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The markets provided great returns for 2009 which was good because they were awful in
2008. When you look at the broad picture volatility still rules the day. In the investment
world we often hear absolute terms and phrases that rarely prove true in our actual
experiences. In the late 90’s you might have heard and investment advisor or market
analyst say that if you hold stocks for 10 years or more you would see average returns of
around 10%. While that might have been true of the past 10 years it was not true for the
next 10. What matters is when you put money in, when you took it out, and what
strategy you were following along the way. I want to use the past two years to give you
and example that will show the effects of volatility and how averages can fool us.
Suppose that you began 2008 with $1,000,000 invested 100% in the Dow Jones Industrial
average. At the end of 2008 your $1,000,000 would have been worth $660,000 because
the DJIA lost 34% that year. Through November, the DJIA is up 19.02% for 2009 so
now your investment, after a great year of returns, is up to $785,532. The average
“annualized” return based on these numbers would be -11.36%. So while the market
gave us some back in 2009 we still have a ways to go before the stock market can get
back to zero.
Now look at how averages can mislead. If you take a -34% return and a 19% return and
average them over two years your average percentage return is -7.5%. Using the example
above, in 2008 using the average say we lost 7.5%. At the end of the year you would
have had $925,000. Then take off another 7.5% in 2009 and you end with $855,625.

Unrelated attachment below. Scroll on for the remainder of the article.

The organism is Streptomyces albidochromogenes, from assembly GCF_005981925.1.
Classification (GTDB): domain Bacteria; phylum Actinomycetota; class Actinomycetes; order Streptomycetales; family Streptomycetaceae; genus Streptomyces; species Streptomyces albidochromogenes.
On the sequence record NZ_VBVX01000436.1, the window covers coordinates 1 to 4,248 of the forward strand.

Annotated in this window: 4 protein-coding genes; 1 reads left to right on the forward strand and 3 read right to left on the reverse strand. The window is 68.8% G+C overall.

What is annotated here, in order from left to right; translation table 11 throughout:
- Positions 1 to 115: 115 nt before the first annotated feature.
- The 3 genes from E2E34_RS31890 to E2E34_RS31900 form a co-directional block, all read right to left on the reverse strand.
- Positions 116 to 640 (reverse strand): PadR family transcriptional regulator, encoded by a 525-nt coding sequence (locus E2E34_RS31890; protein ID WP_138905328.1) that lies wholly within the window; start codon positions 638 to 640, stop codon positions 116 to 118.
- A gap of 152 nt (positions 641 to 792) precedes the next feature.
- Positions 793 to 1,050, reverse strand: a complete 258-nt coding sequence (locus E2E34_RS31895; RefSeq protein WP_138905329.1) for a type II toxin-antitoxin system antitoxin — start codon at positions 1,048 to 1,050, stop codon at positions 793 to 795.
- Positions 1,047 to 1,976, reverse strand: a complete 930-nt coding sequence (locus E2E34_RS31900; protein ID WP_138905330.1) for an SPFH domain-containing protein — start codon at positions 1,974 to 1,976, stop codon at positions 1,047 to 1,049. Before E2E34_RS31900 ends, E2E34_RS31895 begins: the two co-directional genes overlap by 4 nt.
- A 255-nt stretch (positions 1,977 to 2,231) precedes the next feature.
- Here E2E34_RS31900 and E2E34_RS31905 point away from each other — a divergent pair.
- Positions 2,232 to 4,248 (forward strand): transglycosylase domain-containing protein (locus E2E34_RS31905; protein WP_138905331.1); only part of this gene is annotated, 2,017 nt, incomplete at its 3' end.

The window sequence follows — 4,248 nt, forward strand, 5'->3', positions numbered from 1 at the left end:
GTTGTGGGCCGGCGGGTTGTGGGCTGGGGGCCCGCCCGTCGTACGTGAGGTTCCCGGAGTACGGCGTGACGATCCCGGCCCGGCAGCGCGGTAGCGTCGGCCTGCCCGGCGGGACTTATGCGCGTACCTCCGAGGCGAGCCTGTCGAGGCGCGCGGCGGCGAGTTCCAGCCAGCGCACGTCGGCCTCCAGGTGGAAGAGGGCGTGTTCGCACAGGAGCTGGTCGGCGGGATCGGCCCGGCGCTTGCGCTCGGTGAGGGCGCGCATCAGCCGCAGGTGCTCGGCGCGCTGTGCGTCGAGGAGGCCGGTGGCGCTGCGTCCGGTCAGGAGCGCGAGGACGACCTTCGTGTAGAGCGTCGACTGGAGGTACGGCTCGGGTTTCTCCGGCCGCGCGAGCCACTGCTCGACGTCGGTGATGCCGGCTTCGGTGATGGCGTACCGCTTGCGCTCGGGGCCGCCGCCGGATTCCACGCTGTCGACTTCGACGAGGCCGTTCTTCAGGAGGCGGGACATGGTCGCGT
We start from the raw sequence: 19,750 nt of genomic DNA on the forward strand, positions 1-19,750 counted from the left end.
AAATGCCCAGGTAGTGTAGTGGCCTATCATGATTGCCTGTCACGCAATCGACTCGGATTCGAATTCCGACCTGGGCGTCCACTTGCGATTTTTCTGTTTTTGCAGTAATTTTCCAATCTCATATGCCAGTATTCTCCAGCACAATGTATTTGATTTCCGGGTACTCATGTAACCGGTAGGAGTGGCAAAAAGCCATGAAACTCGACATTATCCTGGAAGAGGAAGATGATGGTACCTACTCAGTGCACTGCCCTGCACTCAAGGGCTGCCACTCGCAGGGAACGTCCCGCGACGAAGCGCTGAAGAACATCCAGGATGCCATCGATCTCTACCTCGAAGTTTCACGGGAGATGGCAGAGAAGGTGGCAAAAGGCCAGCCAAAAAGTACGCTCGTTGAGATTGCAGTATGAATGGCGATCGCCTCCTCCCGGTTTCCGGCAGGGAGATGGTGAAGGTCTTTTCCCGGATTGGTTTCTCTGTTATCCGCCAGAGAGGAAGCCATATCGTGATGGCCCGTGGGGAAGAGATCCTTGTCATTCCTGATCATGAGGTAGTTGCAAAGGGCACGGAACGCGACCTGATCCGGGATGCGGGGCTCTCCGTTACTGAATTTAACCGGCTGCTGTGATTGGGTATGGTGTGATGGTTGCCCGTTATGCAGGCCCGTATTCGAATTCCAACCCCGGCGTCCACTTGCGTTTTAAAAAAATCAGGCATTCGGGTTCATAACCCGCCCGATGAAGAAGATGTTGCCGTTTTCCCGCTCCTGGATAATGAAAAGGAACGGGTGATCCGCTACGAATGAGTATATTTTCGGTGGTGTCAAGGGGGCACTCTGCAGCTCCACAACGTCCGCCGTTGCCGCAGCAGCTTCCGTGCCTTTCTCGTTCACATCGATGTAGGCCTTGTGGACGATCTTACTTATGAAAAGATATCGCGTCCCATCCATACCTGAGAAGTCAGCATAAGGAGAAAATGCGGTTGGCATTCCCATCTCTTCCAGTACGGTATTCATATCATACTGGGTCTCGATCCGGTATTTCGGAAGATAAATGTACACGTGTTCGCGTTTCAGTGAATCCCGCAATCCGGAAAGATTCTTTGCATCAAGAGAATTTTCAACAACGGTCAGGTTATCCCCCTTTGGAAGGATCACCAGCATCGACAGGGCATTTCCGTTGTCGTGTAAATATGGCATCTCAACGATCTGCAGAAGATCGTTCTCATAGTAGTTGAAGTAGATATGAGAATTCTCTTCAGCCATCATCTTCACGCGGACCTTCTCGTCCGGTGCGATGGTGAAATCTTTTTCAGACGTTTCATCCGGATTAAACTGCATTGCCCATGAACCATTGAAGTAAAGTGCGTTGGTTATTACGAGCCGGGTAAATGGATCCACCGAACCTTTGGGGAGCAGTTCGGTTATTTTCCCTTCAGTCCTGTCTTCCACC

This is much better than the $785,532 that you actually ended up with.
Two Lessons:
1. Consistent returns (base hits) are much more powerful long term than hitting a
solo home run after two strikeouts. The difference between you and the baseball
player is when you swing for the fence with your investments, you can lose runs
you have already scored!
2. An average does not tell us how you performed unless is an annualized average
and includes additions and withdrawals over the time period. A regular
mathematical average does not show the damage that losses can do to a portfolio
and the time it takes to recover.
As with secular bear markets of the past (using Crestmont Research chart), we expect
high volatility in stock markets to last for years to come. Our prediction for broad stock
markets is that we will see good years followed by bad years but in the end look back and
have gone nowhere. We have much to unwind and it will take a while to improve
measures of the economy that have to be in place to see true economic growth.
Therefore, our goal for 2010 and beyond is to seek out annualized returns of 5% or better
without taking on undue risks for clients.